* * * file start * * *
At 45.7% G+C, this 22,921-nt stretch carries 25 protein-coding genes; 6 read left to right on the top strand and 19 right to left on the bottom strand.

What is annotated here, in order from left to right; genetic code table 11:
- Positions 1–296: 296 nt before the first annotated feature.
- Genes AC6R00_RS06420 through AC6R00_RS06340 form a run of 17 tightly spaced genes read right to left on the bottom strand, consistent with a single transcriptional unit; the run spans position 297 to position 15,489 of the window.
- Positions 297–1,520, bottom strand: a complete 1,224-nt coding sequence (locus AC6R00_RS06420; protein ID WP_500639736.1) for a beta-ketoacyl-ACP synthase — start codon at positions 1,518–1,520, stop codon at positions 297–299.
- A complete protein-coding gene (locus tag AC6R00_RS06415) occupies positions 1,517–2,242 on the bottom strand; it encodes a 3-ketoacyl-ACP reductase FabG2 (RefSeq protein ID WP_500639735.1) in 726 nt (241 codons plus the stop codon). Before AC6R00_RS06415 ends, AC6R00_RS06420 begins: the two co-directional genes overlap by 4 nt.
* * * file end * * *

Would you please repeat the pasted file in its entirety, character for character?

At 45.7% G+C, this 22,921-nt stretch carries 25 protein-coding genes; 6 read left to right on the top strand and 19 right to left on the bottom strand.

What is annotated here, in order from left to right; genetic code table 11:
- Positions 1–296: 296 nt before the first annotated feature.
- Genes AC6R00_RS06420 through AC6R00_RS06340 form a run of 17 tightly spaced genes read right to left on the bottom strand, consistent with a single transcriptional unit; the run spans position 297 to position 15,489 of the window.
- Positions 297–1,520, bottom strand: a complete 1,224-nt coding sequence (locus AC6R00_RS06420; protein ID WP_500639736.1) for a beta-ketoacyl-ACP synthase — start codon at positions 1,518–1,520, stop codon at positions 297–299.
- A complete protein-coding gene (locus tag AC6R00_RS06415) occupies positions 1,517–2,242 on the bottom strand; it encodes a 3-ketoacyl-ACP reductase FabG2 (RefSeq protein ID WP_500639735.1) in 726 nt (241 codons plus the stop codon). Before AC6R00_RS06415 ends, AC6R00_RS06420 begins: the two co-directional genes overlap by 4 nt.